Andrew Ray sticks out mostly for his righthanded bat, as he hits for average with gap power. The 6-foot-1, 195-pounder has some arm strength but probably will move from third base to the outfield in pro ball. If he doesn't turn pro, he'll play at Louisiana State next year.
6 195 Austin Wood RHP Southern California Calif. $180,000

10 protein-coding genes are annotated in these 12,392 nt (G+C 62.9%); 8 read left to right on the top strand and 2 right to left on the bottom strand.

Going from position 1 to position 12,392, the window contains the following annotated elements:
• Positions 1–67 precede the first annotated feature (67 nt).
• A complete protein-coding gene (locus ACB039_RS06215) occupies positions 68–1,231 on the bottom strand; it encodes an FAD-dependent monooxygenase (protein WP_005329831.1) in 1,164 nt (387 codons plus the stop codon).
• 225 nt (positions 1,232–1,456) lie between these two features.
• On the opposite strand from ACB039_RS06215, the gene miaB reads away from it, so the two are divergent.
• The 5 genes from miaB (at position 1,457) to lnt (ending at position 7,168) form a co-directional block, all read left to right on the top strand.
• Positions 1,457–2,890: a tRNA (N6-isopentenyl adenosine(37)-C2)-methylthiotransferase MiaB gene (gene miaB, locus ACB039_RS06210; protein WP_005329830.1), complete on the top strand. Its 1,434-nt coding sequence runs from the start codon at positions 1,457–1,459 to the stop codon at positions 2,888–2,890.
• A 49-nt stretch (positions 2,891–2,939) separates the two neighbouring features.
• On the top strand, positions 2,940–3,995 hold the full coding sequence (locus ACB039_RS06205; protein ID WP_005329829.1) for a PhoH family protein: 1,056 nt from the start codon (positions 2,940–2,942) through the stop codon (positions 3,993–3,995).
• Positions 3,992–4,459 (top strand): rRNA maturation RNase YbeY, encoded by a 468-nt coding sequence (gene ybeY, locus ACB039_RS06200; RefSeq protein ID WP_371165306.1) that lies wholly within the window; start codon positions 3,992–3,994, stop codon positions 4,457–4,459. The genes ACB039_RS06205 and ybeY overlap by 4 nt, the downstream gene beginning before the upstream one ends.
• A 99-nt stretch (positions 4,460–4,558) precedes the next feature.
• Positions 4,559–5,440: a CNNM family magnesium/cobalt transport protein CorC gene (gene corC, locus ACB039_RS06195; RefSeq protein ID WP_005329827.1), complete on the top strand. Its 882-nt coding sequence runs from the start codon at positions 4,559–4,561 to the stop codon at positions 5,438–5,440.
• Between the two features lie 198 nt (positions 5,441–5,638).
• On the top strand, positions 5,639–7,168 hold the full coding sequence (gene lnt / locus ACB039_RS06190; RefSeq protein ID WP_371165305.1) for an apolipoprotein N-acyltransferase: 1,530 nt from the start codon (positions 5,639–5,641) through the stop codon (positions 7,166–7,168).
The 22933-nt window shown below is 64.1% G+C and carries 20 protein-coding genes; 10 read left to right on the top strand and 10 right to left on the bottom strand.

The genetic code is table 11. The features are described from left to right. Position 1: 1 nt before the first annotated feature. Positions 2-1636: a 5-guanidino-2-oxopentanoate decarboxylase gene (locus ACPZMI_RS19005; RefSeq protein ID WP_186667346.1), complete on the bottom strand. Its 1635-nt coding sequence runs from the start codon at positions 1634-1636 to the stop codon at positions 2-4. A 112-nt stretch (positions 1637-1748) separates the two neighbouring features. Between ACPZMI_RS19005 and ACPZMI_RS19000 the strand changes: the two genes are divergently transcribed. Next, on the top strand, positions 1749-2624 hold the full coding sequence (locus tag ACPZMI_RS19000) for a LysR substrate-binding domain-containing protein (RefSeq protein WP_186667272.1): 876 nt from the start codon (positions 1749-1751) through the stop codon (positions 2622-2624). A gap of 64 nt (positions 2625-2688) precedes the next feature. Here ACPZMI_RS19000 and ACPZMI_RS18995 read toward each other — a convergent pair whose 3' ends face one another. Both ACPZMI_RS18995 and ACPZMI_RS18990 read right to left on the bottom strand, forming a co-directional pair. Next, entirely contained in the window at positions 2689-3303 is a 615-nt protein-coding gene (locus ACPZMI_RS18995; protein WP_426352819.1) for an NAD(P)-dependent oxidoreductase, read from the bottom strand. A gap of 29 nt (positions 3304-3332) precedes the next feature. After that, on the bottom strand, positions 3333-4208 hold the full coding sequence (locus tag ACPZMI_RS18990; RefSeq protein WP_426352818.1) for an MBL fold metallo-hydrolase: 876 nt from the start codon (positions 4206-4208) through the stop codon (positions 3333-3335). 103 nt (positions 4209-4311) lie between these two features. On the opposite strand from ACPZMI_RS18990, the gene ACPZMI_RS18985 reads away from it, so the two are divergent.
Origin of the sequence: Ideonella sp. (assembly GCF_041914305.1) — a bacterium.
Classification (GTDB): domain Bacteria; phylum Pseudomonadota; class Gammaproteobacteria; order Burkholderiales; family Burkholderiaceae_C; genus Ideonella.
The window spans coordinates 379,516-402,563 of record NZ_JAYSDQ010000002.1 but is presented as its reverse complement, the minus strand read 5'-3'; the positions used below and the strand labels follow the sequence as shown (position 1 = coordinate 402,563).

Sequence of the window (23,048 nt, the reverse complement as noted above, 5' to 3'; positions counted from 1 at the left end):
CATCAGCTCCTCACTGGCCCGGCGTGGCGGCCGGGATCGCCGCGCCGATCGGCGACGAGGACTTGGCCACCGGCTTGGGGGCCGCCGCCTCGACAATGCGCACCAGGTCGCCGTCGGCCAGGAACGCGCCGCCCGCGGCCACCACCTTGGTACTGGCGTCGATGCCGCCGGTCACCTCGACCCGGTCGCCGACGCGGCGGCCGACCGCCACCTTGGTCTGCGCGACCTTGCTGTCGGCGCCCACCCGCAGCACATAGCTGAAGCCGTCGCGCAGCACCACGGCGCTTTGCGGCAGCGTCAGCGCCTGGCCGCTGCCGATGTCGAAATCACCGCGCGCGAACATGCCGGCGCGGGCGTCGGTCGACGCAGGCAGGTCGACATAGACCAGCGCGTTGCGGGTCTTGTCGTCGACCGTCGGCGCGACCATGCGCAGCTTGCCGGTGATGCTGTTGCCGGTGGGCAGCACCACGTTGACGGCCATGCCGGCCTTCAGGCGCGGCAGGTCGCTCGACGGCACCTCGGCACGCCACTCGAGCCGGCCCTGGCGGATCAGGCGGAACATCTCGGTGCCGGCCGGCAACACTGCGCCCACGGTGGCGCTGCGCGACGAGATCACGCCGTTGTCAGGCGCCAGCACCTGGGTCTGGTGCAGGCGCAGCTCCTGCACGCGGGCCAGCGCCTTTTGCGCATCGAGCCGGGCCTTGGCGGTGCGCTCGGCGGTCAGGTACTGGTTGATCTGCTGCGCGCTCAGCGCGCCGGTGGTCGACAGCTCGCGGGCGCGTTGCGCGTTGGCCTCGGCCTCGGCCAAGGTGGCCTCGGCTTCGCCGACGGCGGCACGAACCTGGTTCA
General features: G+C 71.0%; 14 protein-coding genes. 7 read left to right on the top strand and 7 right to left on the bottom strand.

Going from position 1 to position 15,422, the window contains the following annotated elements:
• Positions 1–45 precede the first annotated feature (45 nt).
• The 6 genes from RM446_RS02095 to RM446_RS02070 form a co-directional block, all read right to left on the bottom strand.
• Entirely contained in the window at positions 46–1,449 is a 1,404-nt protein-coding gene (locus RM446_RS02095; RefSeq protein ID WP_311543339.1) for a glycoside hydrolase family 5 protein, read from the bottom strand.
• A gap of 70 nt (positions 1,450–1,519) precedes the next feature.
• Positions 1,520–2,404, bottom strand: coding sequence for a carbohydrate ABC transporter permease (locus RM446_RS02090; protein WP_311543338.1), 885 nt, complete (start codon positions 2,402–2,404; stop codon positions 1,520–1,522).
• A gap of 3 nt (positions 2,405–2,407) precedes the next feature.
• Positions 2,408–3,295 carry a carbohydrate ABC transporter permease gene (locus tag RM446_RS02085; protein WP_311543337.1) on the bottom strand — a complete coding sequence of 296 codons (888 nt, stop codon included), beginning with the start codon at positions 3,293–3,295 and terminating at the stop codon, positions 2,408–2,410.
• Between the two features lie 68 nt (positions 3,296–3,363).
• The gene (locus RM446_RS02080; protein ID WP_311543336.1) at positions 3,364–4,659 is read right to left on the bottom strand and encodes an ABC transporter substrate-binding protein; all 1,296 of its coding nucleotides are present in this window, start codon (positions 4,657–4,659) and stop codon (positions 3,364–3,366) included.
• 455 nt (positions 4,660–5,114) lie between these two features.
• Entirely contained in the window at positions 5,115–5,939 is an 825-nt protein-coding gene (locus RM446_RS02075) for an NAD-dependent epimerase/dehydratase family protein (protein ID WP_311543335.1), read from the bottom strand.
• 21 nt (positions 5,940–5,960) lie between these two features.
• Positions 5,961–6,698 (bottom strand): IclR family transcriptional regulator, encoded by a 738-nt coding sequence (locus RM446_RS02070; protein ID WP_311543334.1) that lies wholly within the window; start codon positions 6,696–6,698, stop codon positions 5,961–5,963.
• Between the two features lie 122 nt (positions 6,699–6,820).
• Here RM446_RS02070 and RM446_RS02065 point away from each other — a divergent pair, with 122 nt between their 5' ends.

Wood's track record has never matched his premium arm strength. A 36th-round pick of the Astros in 2008 out of high school in Florida, Wood didn't sign and went to Florida State, where he posted a 6.35 ERA and walked 25 in 23 innings as a freshman. He transferred to St. Petersburg (Fla.) JC and pitched his way out of rotation, though his upside still prompted the Rays to draft him in the fourth round last year. He finally performed in the Cape Cod League last summer, leading the circuit in opponent average (.144), ranking second in ERA (0.74) and touching 99 mph in the all-star game at Fenway Park. He transferred to Southern California and has reverted to his inconsistent ways. Wood looks the part of a big league workhorse, with a 6-foot-4, 220-pound frame. His fastball has ranged from 92-96 mph this spring, yet hitters often square it up. His control has improved, but he still falls behind in counts too often and struggles to spot his fastball, which does have good arm-side run. Scouts see him as a one-pitch reliever because his secondary stuff is below-average at best. He had success with his changeup in the Cape, and he flashed a decent one this spring, but it has regressed as he has focused on developing his curveball. He has a tendency to cast the curve, which lacks late action. Wood's arm strength and body will get him drafted somewhere inside the top five rounds, but he still has a long way to go to become a pitcher who can get outs consistently.